Special Ed. Math

Yesterday I got a chance to observe a special education math class. It was a small class with only 12 students and it wasn’t what I expected. None of the kids had anything like downs syndrome or severe autism, I think they all just had various learning disabilities. I got the chance to go over two problems with the class and I really enjoyed it. The first problem was a unit conversion and the second one was a word problem about an inequality.

I saw that the way he taught the class was very similar to how I’ve helped my sister with math. After I would do one step of the problem, the teacher asked every student individually if they understood what just happened and if they had any questions. When I asked the class if they had ideas for what the next step in the problem would be, the teacher would relate it to other things they knew or concepts that were easier for them to understand. That’s exactly how I’d help my sister. I’d go over the problem with her, ask her if she understood every step (because they don’t always realize they don’t get it, or they don’t speak up about not understanding, you *must* ask them), and many times, break down a more complex problem into an easier one.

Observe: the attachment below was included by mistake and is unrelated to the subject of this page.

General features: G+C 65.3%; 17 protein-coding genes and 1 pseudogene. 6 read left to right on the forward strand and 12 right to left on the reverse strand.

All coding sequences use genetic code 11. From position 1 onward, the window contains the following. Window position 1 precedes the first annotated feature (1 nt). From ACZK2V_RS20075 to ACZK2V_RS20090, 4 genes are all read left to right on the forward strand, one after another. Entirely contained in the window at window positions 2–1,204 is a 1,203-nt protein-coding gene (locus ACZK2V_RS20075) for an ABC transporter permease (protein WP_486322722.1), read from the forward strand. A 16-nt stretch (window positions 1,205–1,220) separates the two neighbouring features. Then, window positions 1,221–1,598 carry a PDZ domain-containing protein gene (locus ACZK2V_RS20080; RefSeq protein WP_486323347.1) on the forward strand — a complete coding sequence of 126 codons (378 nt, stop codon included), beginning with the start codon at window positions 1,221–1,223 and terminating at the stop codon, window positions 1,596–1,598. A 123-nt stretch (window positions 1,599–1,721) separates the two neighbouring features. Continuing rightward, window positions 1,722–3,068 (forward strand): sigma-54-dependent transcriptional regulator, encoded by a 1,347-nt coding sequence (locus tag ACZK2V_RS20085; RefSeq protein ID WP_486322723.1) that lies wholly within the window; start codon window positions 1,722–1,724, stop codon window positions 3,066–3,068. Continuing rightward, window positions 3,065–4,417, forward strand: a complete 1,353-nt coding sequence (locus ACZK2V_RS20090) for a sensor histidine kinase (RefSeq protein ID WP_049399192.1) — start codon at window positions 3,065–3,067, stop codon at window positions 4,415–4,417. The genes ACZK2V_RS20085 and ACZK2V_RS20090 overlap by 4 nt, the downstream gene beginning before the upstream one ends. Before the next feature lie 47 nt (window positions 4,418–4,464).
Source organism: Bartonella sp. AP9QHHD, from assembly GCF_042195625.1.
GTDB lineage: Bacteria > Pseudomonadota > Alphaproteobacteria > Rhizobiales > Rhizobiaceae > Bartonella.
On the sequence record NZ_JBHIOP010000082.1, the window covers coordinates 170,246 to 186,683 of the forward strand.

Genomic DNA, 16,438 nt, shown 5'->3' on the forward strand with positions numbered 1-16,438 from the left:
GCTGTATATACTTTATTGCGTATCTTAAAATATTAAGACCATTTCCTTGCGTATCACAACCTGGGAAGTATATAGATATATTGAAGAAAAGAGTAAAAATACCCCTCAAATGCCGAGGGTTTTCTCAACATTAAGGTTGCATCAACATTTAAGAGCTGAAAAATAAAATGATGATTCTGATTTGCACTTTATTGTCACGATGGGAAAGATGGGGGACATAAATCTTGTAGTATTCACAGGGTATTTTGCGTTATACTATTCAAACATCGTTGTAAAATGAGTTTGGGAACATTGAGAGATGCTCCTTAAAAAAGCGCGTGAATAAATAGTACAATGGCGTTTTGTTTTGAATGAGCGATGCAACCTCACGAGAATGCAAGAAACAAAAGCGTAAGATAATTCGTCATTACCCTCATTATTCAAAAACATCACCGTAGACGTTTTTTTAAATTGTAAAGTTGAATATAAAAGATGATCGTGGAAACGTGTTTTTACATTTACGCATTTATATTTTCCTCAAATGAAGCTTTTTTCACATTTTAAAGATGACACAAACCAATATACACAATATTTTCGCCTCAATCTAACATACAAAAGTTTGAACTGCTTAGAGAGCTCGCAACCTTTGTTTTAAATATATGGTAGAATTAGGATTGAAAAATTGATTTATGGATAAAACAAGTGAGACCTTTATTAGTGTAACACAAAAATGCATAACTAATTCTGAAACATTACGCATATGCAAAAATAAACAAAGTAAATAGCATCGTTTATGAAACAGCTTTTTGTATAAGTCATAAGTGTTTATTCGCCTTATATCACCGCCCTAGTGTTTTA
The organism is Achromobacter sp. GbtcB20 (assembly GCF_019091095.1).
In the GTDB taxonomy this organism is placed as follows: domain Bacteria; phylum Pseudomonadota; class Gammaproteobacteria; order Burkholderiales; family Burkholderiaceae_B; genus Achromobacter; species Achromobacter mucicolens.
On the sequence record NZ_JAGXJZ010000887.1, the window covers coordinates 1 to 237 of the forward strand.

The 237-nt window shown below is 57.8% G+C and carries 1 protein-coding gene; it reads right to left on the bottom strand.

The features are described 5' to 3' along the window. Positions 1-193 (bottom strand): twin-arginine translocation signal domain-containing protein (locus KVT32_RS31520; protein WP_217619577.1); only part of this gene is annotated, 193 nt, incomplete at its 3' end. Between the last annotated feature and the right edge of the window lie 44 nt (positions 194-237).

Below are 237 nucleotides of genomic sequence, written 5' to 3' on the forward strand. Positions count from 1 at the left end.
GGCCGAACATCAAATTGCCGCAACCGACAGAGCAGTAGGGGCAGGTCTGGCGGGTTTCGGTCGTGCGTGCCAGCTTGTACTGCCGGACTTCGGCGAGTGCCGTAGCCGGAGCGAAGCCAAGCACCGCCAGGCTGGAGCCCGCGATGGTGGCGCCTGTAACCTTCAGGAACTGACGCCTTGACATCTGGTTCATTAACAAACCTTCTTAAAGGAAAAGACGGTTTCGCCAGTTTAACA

I could see a bunch of the kids getting frustrated when they didn’t know what was going on, but they also light up more than mainstream kids when they finally understand something. I also found out that there’s a unique certification for special education math. I think that might be my calling in life. Teaching math is the most fun when the kid is either very smart, or struggling. When the kid is smart you can challenge what they know with more advanced concepts and when the kid is struggling you have to figure out multiple ways of explaining one concept. But teachers for honors classes aren’t in demand. Special ed. teacher’s are. Now all I need to do is find out what the certification requirements are 😀

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